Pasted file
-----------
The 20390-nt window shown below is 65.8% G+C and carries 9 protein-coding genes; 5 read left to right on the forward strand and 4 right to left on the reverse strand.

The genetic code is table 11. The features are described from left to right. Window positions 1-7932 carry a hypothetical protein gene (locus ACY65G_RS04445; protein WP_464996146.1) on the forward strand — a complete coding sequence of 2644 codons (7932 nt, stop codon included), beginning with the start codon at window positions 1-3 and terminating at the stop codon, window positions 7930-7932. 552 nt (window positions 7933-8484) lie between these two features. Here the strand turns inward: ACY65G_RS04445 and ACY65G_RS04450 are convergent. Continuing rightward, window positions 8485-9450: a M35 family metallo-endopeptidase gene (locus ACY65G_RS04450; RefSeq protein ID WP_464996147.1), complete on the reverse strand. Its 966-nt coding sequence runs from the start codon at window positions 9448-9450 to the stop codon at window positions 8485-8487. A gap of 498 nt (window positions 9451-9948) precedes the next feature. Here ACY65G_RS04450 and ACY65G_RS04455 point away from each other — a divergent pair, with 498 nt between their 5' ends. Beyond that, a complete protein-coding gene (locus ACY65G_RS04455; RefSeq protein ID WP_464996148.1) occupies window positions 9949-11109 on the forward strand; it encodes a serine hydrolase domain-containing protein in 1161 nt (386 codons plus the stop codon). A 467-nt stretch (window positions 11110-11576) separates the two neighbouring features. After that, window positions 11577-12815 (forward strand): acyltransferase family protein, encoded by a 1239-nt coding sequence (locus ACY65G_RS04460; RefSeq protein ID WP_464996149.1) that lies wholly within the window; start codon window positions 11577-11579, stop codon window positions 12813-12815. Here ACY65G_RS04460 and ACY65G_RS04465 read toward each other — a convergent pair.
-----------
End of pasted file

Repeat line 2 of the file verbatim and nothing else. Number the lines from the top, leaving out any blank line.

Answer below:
The genetic code is table 11. The features are described from left to right. Window positions 1-7932 carry a hypothetical protein gene (locus ACY65G_RS04445; protein WP_464996146.1) on the forward strand — a complete coding sequence of 2644 codons (7932 nt, stop codon included), beginning with the start codon at window positions 1-3 and terminating at the stop codon, window positions 7930-7932. 552 nt (window positions 7933-8484) lie between these two features. Here the strand turns inward: ACY65G_RS04445 and ACY65G_RS04450 are convergent. Continuing rightward, window positions 8485-9450: a M35 family metallo-endopeptidase gene (locus ACY65G_RS04450; RefSeq protein ID WP_464996147.1), complete on the reverse strand. Its 966-nt coding sequence runs from the start codon at window positions 9448-9450 to the stop codon at window positions 8485-8487. A gap of 498 nt (window positions 9451-9948) precedes the next feature. Here ACY65G_RS04450 and ACY65G_RS04455 point away from each other — a divergent pair, with 498 nt between their 5' ends. Beyond that, a complete protein-coding gene (locus ACY65G_RS04455; RefSeq protein ID WP_464996148.1) occupies window positions 9949-11109 on the forward strand; it encodes a serine hydrolase domain-containing protein in 1161 nt (386 codons plus the stop codon). A 467-nt stretch (window positions 11110-11576) separates the two neighbouring features. After that, window positions 11577-12815 (forward strand): acyltransferase family protein, encoded by a 1239-nt coding sequence (locus ACY65G_RS04460; RefSeq protein ID WP_464996149.1) that lies wholly within the window; start codon window positions 11577-11579, stop codon window positions 12813-12815. Here ACY65G_RS04460 and ACY65G_RS04465 read toward each other — a convergent pair.